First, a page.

7. Case of the month: FELS (focused ECHO in life support) in patient with dyspnea

(Case and images courtesy of Dr Ed Brentnall ultrasound reg, text Jay Perera, Genevieve Carbonatto)

-3.06pm on Wednesday afternoon
-Cat 3 to acute bed. 2/52 of worsening SOB on exertion +dry cough. Postural drop with CDA.
-Observations: BP 116/65, HR 80, RR 24, sats 96% on room air, temp 35.9C


-2/52 exertional dyspnoea and slight cough. Pre-syncopal x2 today whilst attempting to ambulate. LUQ non pleuritic and non-positional
-left total hip replacement 3 months prior. Mobilising with a stick. Discharged on aspirin
– PMH: HTN, T2DM, Stable Angina. No history of heart failure or history of VTE. Non-smoker

Chest Xray

A Point of Care ECHO (FELS) was performed.


How would you describe the heart in this view?

  • RV larger than LV
  • Dilated RV using rule of 1/3rds. (RV occupying more than a 1/3rd when compared to aorta and LA)
  • LV squashed by the RV
  • Interventricular septal flattening
  • Normal LV function


What’s the most obvious abnormality?

  • Left ventricle D shaped due to significant bowing of the interventricular septum away from dilated RV.
  • Severely dilated RV

Subcostal 4CV and IVC:

What are the pertinent findings and the most likely diagnosis?

  • Again, severely dilated RV with RV chamber size >LV chamber size (would usually expect LV>RV chamber size)
  • Positive McConnell’s sign: regional RV dysfunction with akinesia of the mid-free RV wall with preserved RV apical contractility. Low sensitivity, but high specificity for PE
  • Fixed IVC collapsing <50% with respiration
  • Diagnosis: submassive PE based on history and RV dysfunction.

The cardinal echo features of PE on ultrasound are

  • Acute RV dilatation
  • Paradoxical flattening of the IVS – D shaped ventricle
  • Pulmonary Artery Pressures (PAP’s) of less than 60 mmHg if the heart is normal

What other features may be present ?

+ve MConnell’s sign
60/60 sign – RV systolic pressure (RVSP) of less than 60 mmHg and a pulmonary acceleration time (PAT) of less than 60 msec. presence of a DVT

For further detailed information refer to https://www.criticalcare-sonography.com/2019/01/03/pulmonary-embolism-a-critical-care-echo-skill/

Findings relayed to treating ED team who were able to prioritise seeing patient and obtain urgent CTPA and respiratory consultation.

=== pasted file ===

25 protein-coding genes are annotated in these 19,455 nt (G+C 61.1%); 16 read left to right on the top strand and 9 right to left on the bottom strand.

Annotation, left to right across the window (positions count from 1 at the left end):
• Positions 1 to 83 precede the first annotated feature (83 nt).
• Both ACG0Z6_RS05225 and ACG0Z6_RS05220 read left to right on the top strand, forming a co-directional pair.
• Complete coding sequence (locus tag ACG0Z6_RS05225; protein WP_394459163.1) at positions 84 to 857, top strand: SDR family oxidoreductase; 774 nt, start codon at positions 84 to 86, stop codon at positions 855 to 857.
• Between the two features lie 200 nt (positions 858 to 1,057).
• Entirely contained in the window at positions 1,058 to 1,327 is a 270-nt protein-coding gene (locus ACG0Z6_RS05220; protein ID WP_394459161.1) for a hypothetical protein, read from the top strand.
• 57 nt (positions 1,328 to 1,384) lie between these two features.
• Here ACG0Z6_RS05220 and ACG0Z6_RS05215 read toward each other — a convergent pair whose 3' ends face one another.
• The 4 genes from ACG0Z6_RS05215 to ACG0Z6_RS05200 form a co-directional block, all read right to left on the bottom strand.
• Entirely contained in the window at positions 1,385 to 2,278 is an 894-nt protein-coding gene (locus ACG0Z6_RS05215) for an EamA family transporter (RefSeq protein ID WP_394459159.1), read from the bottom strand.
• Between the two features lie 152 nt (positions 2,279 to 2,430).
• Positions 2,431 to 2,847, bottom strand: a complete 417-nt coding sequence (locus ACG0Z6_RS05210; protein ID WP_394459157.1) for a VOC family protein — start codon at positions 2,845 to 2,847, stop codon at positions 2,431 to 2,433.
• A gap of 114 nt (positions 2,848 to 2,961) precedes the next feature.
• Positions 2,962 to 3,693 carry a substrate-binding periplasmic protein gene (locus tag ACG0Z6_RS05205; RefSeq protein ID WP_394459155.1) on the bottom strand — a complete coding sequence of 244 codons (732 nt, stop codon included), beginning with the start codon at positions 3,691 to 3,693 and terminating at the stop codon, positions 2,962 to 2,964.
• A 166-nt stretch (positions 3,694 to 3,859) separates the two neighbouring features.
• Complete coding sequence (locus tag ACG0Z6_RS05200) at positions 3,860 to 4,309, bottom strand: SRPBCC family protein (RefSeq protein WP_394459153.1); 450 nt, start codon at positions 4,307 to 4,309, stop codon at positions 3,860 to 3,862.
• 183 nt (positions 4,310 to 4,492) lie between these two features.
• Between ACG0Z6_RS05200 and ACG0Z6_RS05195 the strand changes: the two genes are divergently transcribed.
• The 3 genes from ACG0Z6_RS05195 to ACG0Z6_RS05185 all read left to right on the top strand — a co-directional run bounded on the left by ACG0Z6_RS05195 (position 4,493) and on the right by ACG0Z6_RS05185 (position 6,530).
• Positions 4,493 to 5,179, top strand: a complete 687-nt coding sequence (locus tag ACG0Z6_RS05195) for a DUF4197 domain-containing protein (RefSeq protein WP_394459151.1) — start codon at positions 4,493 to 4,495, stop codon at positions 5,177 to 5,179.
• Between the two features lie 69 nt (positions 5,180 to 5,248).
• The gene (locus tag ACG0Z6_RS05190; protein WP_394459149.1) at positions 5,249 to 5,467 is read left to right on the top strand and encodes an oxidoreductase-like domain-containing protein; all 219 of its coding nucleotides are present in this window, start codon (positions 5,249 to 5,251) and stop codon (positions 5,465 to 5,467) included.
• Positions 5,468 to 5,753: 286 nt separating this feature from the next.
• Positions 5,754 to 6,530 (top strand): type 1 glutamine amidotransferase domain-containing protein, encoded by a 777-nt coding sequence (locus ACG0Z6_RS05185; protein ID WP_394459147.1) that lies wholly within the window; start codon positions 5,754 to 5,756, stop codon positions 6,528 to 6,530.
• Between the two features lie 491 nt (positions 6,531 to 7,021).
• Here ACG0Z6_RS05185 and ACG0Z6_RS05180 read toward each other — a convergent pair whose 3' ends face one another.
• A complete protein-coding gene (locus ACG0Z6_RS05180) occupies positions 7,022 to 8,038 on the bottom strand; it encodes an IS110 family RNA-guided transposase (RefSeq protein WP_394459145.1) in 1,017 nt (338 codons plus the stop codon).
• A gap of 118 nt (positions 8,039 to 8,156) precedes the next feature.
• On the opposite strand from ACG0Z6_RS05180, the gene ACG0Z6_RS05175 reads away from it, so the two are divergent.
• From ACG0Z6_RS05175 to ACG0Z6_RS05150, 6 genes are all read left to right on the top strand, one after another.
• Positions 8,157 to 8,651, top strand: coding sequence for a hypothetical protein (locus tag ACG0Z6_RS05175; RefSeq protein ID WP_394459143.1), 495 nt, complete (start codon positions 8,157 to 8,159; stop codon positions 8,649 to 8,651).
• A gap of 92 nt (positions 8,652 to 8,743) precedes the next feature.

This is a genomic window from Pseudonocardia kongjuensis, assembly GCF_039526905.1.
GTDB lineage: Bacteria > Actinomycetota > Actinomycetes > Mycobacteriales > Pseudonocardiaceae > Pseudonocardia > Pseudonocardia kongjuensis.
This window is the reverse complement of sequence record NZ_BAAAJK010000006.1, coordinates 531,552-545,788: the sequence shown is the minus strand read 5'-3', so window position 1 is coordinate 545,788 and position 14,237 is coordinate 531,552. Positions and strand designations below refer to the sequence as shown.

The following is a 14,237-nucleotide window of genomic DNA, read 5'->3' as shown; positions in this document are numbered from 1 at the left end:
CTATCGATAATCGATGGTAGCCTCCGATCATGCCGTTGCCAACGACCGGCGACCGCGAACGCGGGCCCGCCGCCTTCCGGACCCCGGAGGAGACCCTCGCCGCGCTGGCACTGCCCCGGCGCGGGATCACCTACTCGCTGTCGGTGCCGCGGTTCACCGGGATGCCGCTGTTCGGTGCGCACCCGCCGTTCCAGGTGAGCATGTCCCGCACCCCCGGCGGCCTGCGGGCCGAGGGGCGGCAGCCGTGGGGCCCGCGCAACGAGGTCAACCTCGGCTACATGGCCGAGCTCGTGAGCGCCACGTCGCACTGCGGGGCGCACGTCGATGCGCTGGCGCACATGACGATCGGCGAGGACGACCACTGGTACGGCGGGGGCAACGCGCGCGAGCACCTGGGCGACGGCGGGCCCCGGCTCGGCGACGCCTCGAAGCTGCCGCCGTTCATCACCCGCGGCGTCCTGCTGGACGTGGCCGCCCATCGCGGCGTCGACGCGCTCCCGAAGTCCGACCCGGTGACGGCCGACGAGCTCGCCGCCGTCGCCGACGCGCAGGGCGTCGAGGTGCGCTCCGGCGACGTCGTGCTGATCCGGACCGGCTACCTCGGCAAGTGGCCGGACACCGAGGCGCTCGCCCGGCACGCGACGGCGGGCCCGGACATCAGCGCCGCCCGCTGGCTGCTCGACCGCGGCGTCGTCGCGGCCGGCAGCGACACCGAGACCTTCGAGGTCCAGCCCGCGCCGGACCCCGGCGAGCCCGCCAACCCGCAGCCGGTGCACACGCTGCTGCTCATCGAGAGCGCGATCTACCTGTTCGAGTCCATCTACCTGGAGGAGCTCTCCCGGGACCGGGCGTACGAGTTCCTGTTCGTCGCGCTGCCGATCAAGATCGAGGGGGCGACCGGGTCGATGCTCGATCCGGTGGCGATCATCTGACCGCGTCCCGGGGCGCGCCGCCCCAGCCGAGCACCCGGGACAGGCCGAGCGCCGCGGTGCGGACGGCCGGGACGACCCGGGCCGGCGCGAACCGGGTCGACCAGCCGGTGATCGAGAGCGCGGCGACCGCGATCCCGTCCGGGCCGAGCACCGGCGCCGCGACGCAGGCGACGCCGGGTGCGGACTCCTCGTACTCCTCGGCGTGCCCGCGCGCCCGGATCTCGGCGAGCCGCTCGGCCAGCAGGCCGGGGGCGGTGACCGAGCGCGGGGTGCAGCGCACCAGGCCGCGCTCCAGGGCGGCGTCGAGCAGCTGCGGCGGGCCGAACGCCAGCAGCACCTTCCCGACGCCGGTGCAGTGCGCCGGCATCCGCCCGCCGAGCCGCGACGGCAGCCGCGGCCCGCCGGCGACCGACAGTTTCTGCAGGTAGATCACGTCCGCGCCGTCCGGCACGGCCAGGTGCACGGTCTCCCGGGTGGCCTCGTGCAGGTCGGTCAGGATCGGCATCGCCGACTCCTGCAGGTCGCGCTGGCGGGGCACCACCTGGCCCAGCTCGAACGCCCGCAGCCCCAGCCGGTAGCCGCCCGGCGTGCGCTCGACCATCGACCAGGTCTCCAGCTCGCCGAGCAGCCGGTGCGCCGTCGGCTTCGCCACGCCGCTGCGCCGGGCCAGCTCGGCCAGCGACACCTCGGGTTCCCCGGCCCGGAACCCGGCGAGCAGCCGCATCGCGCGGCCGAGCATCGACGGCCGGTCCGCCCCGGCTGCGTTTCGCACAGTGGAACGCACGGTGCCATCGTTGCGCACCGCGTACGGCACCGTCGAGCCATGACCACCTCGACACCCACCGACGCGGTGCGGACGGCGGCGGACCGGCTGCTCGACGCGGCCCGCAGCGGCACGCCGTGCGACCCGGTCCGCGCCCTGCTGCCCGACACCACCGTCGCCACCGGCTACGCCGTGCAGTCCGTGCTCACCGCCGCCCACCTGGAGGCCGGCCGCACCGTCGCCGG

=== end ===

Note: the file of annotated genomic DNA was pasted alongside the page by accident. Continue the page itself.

Multifocal large burden of occlusive and non-occlusive pulmonary embolus at the pulmonary trunk and main pulmonary arteries bilaterally. There are features of right heart strain on CT.


RBBB. HR 102
Previous ECG 3 months prior had also shown RBBB so would not necessarily have pointed towards PE.

-Started on heparin infusion, plan for low dose thrombolysis if further deterioration.
Transient hypotension to 79/60, however treated on heparin infusion only as recovered quickly.

-Formal echo next day:
dilated RV with impaired systolic function, severe tricuspid regurgitation, mild pulmonary hypertension, normal LV function.
-Lower limb doppler 6 days post admission showing L occlusive DVT popliteal and peroneal veins
-Flutter requiring amiodarone during inpatient stay
-Eventually discharged in 2 weeks on NOAC

Impact of point of care echo on patient care:
Immediate bedside diagnosis of likely PE and allowed grading (as patient had no history of lung disease or RV dysfunction)
Up triaged urgency of case and facilitated quicker CTPA
Facilitated faster admission decision and inpatient team review (respiratory, cardiology, ICU)

Take home points:
A point of care ECHO  is often helpful in patients with a history of change in exercise tolerance or dyspnoea.

For any questions about the RPA ED COM or if you have any suitable cases please email Jay at jayashanki.perera@health.nsw.gov.au or Genevieve at genevieve.carbonatto@health.nsw.gov.au



Leave a Reply

Your email address will not be published. Required fields are marked *